As we play offers the thought strands of the reviewer as they’re going through the game. This offers unique content for the reader so they can come to understand the conflicting feelings of the reviewer as they’re playing a game for the very first time.
All feedback on this concept is welcome.
Prepare for a week long, constantly updated As We Play. We will also be offering multiple points of view on this overview from various members of Expansive staff and including your comments.
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…As Ray Plays…
Rockstar know how to make an entrance
As the hype train suggests, GTA V is full of the same brass and bravado one can expect from a Grand Theft Auto game. Rockstar North just know how to make an instant impact. They know how to set the tone of the game immediately. They know how to elicit equal measures anger and intrigue. You’ll feel just a little bit repulsed you’re taking part in a bank heist, but at the same time compelled, eager to learn how this point was reached and desperate to learn more about the masked assailants you’re in charge of.
They also realise that not every game has to have a fucking title screen.
One minute and i’m sucked in.
A nod to LA Noire?
I think some of that facial tech from LA Noire has been used here, though characters don’t appear quite as expressive. Yet! I could totally go for some LA Noire esque missions in GTA. Using an NPC’s emotions to gauge whether they’d be a good fit for a gang, or if they’re hiding something from the player. Probably wishful thinking on my part, but we’ll see!
Cover and shoot
Thank Thor Rockstar finally got the GTA cover and shoot mechanic right. Past games have felt so clunky and haphazard, but this is already feels smooth and comfortable. The auto-snap works quickly and precisely. Cover doesn’t expose the player and won’t leave them vulnerable. Totally how it should be.
I’m also a big fan of switching between characters. Being held hostage as one character, then being able to flick and click the D-Pad, assume another persona then fire the bullet that frees the captive character is a stroke of genius. This concept could work for so many other franchises and could totally change the sandbox game all over again. It’s unquestionably going to offer some exciting mission possibilities.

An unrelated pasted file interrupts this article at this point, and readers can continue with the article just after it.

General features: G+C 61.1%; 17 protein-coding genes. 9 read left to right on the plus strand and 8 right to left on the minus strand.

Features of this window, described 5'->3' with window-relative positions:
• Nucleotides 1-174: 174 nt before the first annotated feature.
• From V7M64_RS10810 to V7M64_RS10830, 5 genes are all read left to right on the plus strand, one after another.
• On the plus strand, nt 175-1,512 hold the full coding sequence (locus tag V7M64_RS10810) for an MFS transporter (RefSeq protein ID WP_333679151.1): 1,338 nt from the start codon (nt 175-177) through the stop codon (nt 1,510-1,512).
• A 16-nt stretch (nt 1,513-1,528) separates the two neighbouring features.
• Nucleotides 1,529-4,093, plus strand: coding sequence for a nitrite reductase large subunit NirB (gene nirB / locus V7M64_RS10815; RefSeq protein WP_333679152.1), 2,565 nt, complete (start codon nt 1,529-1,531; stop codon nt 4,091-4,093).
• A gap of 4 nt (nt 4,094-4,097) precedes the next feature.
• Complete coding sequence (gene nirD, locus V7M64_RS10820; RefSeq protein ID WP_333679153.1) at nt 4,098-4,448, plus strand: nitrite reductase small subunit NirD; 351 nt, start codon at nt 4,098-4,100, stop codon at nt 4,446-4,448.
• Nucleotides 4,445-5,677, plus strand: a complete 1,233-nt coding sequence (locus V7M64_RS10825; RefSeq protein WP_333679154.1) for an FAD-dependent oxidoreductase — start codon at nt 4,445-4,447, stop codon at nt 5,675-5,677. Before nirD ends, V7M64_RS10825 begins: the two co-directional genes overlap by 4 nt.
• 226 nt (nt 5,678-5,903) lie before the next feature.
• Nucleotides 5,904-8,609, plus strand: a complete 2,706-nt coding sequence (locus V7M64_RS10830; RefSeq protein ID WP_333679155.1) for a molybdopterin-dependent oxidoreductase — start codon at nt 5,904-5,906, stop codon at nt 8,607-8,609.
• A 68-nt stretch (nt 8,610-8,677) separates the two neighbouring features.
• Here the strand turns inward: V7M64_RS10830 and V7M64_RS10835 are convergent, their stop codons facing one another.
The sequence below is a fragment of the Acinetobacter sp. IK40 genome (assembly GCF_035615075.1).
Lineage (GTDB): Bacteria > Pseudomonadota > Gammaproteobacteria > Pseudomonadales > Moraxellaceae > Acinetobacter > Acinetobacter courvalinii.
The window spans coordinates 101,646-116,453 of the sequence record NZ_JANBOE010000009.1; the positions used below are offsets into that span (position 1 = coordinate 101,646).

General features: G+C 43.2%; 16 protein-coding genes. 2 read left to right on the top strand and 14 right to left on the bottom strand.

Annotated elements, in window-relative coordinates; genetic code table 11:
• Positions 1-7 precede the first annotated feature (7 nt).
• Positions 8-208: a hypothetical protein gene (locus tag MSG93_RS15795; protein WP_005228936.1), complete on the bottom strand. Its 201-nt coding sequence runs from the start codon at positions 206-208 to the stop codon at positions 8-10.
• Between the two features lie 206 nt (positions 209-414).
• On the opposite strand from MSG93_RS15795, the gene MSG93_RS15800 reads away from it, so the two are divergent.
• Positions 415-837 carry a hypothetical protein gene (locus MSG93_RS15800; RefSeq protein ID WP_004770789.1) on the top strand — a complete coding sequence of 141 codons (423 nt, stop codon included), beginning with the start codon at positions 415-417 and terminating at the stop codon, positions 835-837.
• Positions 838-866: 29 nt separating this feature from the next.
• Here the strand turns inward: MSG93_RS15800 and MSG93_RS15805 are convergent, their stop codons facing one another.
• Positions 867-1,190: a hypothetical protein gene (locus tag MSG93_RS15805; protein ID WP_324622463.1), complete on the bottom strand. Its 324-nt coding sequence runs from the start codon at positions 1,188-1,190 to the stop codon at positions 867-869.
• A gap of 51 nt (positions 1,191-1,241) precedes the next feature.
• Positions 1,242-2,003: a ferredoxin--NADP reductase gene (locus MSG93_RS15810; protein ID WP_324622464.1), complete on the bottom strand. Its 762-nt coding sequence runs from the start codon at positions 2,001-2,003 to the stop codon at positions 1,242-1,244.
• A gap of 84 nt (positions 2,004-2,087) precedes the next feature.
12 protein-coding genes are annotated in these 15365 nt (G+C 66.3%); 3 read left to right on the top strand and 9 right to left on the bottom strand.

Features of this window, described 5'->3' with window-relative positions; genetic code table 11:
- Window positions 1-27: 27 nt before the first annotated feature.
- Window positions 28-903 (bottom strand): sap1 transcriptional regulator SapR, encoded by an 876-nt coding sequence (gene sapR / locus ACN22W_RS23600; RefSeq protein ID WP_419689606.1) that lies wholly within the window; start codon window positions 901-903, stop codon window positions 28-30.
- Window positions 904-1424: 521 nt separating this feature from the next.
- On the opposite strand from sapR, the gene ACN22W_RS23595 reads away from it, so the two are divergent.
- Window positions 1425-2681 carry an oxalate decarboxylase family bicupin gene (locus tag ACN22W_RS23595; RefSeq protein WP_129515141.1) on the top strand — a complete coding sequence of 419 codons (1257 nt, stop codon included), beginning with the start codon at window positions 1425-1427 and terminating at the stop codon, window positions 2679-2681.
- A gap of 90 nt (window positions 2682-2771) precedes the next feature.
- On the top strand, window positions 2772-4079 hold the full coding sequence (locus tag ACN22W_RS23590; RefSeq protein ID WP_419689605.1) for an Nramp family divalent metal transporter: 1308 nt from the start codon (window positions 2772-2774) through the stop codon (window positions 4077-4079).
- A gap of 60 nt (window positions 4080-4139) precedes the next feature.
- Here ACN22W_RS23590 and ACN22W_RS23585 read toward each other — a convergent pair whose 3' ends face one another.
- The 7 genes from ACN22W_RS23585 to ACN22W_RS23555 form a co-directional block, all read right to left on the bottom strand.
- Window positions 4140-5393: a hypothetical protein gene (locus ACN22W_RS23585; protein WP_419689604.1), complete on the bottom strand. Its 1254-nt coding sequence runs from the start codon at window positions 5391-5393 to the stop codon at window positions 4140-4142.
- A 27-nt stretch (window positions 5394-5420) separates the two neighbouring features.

Rockstar, I could give you a big fat, wet, sloppy kiss right now.
Yes, that dialogue. Punchy, witty, thought provoking. People always take the game at face value. People assume Grand Theft Auto is all about hijacking cars. It’s about robbing banks. Killing innocents and starting riots. Yeah, sure, the core gameplay in the missions does encourage wanton destruction, but the magic of the franchise is in how Rockstar create a character. The opening scene with Michael puts him right under psychological scrutiny. He’s got millions in the bank. He’s got a family, a beautiful house overlooking the beach. He’s ‘living the dream’, yet he feels lonely and empty. He feels as if he has no one to talk to and the bottom of his world has fallen out.
In the opening sequence, we learn more about Michael as one of three protagonists in a brief few minutes than most games manage to accomplish with one lead across thirty hours.
Say what you want about Grand Theft Auto, but that is hugely impressive.
The crossover between changing character perspectives is also seamless and spot-on. Both personalities are so very different that it creates a fascinating early parallel. Nicely played.
Bit of a fan of the mission stats and development perks. It adds a real flavour of replayability for nuts who want to 100% everything and show off their skills on Social Club. Obviously a lot of the online elements aren’t fully formed yet but you can definitely see how the future of the game can expand. Get a bronze on a mission because you crash the car too many times or kill a civilian, there’s inspiration to return and go for gold. I like that.
And while performing certain actions in game in order to level up the experience of a character isn’t new, it’s nice to see the mechanic make a proper return to form. I’m still a big fan of what Rockstar did with San Andreas; allowing CJ to get fat when eating too much fast-food, forcing the player to keep him active in order to make sure he is in peak physical condition. While that’s not playing so much of a role here, Franklin can evolve traits such as stamina, strength and stealth. It’s not as in your face as San Andreas, but GTA V has definitely taken cues from the PS2 classic more than GTA IV. That already gives it double brownie points in my book.
But on a graphical note